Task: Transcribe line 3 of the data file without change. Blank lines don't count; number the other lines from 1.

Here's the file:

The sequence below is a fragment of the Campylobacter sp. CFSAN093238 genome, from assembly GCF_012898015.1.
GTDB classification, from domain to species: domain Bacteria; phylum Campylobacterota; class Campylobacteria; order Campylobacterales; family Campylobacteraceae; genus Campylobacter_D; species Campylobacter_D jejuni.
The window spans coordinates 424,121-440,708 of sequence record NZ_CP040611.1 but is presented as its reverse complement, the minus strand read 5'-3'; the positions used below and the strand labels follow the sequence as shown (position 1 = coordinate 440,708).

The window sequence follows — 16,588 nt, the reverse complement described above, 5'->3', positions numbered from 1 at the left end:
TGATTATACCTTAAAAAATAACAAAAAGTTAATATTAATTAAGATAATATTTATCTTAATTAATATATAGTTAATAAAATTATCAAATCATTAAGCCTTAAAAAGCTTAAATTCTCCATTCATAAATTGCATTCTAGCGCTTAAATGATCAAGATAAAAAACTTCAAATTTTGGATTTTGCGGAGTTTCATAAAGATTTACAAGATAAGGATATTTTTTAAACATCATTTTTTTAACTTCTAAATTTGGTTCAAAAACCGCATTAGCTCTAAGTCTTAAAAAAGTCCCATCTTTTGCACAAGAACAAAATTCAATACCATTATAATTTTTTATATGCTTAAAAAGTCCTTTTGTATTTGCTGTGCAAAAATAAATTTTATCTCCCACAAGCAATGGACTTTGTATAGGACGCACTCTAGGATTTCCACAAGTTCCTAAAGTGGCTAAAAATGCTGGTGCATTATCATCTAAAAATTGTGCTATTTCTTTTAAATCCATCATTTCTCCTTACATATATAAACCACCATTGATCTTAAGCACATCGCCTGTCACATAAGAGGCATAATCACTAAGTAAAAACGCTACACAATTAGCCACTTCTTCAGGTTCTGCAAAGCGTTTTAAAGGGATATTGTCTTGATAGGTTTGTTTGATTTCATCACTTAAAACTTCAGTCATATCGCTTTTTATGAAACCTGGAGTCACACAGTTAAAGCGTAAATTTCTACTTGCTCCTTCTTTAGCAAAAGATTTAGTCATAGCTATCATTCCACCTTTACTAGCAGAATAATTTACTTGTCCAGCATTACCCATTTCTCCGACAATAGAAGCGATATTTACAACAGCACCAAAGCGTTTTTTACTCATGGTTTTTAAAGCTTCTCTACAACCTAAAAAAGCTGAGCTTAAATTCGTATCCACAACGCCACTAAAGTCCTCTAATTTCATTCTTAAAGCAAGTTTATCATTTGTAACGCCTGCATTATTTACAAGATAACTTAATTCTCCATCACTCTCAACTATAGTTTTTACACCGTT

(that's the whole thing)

The window spans coordinates 424,121-440,708 of sequence record NZ_CP040611.1 but is presented as its reverse complement, the minus strand read 5'-3'; the positions used below and the strand labels follow the sequence as shown (position 1 = coordinate 440,708).